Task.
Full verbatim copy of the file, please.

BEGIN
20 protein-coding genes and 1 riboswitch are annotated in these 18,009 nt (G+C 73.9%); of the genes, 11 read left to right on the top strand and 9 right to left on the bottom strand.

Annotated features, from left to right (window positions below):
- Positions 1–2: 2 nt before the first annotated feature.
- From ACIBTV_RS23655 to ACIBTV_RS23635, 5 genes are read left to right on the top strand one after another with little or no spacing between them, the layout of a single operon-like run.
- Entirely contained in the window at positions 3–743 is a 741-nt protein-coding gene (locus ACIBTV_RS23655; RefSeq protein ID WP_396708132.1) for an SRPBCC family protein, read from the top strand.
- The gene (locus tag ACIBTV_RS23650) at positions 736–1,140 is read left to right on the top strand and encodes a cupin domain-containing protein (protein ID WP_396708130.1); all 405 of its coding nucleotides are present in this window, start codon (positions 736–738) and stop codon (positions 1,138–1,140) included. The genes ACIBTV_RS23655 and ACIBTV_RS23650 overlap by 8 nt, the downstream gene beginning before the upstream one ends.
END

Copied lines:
20 protein-coding genes and 1 riboswitch are annotated in these 18,009 nt (G+C 73.9%); of the genes, 11 read left to right on the top strand and 9 right to left on the bottom strand.

Annotated features, from left to right (window positions below):
- Positions 1–2: 2 nt before the first annotated feature.
- From ACIBTV_RS23655 to ACIBTV_RS23635, 5 genes are read left to right on the top strand one after another with little or no spacing between them, the layout of a single operon-like run.
- Entirely contained in the window at positions 3–743 is a 741-nt protein-coding gene (locus ACIBTV_RS23655; RefSeq protein ID WP_396708132.1) for an SRPBCC family protein, read from the top strand.
- The gene (locus tag ACIBTV_RS23650) at positions 736–1,140 is read left to right on the top strand and encodes a cupin domain-containing protein (protein ID WP_396708130.1); all 405 of its coding nucleotides are present in this window, start codon (positions 736–738) and stop codon (positions 1,138–1,140) included. The genes ACIBTV_RS23655 and ACIBTV_RS23650 overlap by 8 nt, the downstream gene beginning before the upstream one ends.